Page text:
The Army defended its practice of naming forts and posts after Confederate Army generals Wednesday, saying they are meant to memorialize historic figures, “not causes or ideologies.”
The scrutiny comes after the deadly church shooting in Charleston, South Carolina and amid hotly-contested debate over Confederate flags and other symbols of the Confederacy. Many Army posts in the South are named for Confederate soldiers.
The Army's top spokesman, Brig. Gen. Malcolm B. Frost, issued a brief statement in the aftermath of questions about whether the military ought to consider changing the name of bases like Fort Bragg, North Carolina, which is named after the man who led the Confederate Army of Tennessee, Gen. Braxton Bragg.
"Every Army installation is named for a soldier who holds a place in our military history," Frost said. "Accordingly, these historic names represent individuals, not causes or ideologies. It should be noted that the naming occurred in the spirit of reconciliation, not division."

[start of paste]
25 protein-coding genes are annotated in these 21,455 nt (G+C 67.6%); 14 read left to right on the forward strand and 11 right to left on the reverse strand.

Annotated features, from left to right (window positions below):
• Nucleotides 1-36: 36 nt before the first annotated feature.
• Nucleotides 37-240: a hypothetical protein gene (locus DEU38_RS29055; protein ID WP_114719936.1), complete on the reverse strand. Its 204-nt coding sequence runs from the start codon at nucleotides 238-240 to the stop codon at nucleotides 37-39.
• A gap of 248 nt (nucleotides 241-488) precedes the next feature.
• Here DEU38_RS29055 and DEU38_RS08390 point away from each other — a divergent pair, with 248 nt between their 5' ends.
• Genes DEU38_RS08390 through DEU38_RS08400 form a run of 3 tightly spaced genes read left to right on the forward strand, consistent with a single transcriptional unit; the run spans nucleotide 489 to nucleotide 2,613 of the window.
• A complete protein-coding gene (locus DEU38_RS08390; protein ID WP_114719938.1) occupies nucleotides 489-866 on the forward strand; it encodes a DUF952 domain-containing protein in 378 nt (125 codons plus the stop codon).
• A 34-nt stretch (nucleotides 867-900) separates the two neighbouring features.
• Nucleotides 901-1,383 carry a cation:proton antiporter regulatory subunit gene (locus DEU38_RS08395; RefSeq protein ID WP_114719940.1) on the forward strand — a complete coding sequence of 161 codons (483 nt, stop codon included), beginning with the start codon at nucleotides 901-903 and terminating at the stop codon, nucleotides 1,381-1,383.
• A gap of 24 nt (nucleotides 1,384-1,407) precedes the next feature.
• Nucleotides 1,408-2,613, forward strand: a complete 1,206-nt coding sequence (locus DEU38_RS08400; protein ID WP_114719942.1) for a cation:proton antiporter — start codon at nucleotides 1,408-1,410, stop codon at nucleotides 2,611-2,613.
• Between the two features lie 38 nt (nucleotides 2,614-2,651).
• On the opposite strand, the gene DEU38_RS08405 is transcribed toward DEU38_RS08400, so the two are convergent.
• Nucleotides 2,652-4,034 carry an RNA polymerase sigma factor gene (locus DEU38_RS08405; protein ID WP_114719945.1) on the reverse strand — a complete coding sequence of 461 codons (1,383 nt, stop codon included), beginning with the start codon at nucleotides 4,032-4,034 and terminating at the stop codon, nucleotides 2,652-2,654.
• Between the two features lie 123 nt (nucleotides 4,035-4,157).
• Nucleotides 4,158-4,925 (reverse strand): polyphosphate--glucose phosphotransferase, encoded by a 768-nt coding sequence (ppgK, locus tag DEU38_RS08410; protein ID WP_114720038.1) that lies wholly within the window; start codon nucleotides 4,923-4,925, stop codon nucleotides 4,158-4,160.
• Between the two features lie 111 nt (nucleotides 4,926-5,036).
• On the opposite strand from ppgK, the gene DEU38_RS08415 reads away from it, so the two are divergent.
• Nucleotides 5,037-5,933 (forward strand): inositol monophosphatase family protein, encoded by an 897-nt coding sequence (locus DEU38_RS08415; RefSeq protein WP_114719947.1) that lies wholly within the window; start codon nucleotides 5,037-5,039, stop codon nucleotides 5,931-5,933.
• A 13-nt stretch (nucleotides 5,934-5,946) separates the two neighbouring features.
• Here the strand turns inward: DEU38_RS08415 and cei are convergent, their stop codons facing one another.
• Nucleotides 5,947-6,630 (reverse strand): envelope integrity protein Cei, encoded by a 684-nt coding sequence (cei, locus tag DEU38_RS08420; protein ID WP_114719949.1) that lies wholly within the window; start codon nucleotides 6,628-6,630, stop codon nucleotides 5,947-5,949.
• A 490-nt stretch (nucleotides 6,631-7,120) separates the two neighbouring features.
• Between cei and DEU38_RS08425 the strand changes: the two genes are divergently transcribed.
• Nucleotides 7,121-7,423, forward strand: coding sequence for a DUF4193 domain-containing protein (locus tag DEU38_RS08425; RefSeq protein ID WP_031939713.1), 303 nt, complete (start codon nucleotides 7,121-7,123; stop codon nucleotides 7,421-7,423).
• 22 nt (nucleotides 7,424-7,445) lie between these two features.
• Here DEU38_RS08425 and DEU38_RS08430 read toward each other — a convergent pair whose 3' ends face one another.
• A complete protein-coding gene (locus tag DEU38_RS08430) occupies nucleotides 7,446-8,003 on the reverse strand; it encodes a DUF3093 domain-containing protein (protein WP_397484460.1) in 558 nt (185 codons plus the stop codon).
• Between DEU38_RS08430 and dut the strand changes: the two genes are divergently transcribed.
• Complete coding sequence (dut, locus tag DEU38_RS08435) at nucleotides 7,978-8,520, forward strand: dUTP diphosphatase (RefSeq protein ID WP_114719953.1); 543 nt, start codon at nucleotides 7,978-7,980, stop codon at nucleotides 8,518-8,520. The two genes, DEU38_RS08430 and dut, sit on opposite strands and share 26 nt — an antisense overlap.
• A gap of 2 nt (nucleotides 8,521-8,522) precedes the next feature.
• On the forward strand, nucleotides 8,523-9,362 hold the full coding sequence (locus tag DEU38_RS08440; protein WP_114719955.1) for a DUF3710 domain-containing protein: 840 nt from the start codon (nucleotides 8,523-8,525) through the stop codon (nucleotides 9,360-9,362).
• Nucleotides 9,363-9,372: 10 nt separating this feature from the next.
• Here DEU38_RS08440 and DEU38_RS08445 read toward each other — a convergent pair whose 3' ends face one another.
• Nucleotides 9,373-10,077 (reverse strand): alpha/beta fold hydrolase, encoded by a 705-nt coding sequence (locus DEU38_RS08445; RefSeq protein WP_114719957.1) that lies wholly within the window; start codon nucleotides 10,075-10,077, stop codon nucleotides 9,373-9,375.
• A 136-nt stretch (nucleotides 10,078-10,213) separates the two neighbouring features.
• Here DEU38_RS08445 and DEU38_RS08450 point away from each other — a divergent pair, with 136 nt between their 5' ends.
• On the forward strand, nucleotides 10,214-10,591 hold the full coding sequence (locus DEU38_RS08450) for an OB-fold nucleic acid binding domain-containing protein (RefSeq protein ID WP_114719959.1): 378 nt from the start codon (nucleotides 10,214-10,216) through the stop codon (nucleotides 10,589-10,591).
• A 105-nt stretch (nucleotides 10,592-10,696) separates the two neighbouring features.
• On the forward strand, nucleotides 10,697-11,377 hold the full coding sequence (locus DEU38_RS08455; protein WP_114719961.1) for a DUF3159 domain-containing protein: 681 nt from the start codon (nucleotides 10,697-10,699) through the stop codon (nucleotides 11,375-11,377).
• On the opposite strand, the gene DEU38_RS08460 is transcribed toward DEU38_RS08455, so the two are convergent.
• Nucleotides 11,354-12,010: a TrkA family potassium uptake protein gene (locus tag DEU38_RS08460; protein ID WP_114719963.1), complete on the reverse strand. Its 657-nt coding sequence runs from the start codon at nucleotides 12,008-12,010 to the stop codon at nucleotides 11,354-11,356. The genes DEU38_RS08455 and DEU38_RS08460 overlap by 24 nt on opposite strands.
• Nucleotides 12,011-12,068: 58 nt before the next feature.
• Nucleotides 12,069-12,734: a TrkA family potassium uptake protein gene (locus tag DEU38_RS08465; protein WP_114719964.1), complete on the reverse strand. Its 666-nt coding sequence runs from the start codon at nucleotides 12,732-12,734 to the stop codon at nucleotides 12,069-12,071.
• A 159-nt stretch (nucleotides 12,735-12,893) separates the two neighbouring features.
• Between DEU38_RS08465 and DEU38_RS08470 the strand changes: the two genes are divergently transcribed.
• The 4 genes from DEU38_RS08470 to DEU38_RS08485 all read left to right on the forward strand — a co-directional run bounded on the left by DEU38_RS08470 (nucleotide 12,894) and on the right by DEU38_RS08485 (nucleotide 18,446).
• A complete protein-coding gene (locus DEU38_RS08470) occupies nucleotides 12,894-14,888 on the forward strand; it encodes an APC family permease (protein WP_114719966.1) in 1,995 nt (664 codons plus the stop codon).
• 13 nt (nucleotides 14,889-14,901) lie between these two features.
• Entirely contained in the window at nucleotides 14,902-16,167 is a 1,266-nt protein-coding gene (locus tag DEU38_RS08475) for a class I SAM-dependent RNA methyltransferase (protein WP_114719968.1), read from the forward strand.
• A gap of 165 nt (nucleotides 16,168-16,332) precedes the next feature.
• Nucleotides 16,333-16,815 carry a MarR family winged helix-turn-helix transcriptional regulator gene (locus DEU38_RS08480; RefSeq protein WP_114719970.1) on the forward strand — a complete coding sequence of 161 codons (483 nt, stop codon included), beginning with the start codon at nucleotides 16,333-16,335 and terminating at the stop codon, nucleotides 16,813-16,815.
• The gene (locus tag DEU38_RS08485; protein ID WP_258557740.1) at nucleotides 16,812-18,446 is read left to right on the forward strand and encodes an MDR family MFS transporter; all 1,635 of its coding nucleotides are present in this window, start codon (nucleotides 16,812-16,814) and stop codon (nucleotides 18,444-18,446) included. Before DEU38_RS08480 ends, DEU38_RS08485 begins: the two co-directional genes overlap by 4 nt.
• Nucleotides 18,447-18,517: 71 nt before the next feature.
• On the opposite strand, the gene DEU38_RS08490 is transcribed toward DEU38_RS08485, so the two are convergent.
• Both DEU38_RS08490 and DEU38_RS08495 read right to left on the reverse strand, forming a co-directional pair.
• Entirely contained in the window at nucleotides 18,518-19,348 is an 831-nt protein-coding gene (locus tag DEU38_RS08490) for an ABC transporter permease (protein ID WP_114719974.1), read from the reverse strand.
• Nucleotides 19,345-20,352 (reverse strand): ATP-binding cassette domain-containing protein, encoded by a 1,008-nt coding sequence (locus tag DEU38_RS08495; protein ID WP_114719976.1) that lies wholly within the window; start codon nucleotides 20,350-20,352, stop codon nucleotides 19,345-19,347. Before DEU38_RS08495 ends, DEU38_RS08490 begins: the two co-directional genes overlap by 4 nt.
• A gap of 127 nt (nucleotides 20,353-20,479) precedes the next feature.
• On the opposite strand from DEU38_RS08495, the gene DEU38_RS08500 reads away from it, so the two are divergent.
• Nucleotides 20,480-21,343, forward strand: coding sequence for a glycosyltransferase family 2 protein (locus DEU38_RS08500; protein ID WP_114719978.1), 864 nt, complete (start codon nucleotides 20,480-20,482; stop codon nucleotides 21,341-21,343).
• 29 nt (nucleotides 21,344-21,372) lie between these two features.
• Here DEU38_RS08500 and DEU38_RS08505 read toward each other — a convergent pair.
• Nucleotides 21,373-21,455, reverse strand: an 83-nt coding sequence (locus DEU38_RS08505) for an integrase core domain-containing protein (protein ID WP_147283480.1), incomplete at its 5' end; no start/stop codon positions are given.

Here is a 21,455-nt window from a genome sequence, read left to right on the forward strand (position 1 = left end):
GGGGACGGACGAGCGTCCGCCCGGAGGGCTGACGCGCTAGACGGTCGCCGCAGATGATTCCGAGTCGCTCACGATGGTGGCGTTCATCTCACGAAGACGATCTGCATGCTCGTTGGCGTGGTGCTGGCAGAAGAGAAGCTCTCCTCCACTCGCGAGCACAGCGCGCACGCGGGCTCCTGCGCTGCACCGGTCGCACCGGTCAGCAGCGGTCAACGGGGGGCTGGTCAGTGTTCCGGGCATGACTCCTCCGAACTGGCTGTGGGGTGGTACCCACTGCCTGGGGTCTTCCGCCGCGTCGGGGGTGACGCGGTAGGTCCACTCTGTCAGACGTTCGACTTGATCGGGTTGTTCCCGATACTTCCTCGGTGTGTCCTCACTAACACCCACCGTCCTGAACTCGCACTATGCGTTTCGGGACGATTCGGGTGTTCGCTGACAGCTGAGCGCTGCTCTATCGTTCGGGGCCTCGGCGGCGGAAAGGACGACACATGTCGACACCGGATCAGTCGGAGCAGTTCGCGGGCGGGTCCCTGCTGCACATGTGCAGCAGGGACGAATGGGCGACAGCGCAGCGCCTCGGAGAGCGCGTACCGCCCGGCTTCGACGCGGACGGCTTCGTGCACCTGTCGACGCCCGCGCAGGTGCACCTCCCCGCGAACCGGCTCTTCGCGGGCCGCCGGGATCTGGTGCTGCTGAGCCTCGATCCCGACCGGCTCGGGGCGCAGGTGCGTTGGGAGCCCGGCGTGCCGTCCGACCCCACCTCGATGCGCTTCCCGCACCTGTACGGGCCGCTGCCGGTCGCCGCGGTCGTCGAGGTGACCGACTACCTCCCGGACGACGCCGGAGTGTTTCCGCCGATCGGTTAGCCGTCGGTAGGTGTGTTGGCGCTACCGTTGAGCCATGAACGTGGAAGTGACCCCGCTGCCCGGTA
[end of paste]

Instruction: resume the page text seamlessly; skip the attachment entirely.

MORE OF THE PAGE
The earliest official policy on the naming of posts and forts is found in War Department General Order Number 11, dated Feb. 8, 1832, according to the Army’s Center of Military History. It says, "All new posts which may be hereafter established, will receive their names from the War Department, and be announced in General Orders from the Headquarters of the Army."
In the World War II era, almost all military installations designated as forts or camps were named for distinguished military individuals, including those of the Confederate Army, according to the Center of Military History.
Col. Steve Warren, a Pentagon spokesman, said Wednesday that he is unaware of any discussion within the Defense Department about changing the names of bases that memorialize Confederate soldiers. He said it was a matter for the individual services, not the Defense Department.
The Associated Press contributed to this report.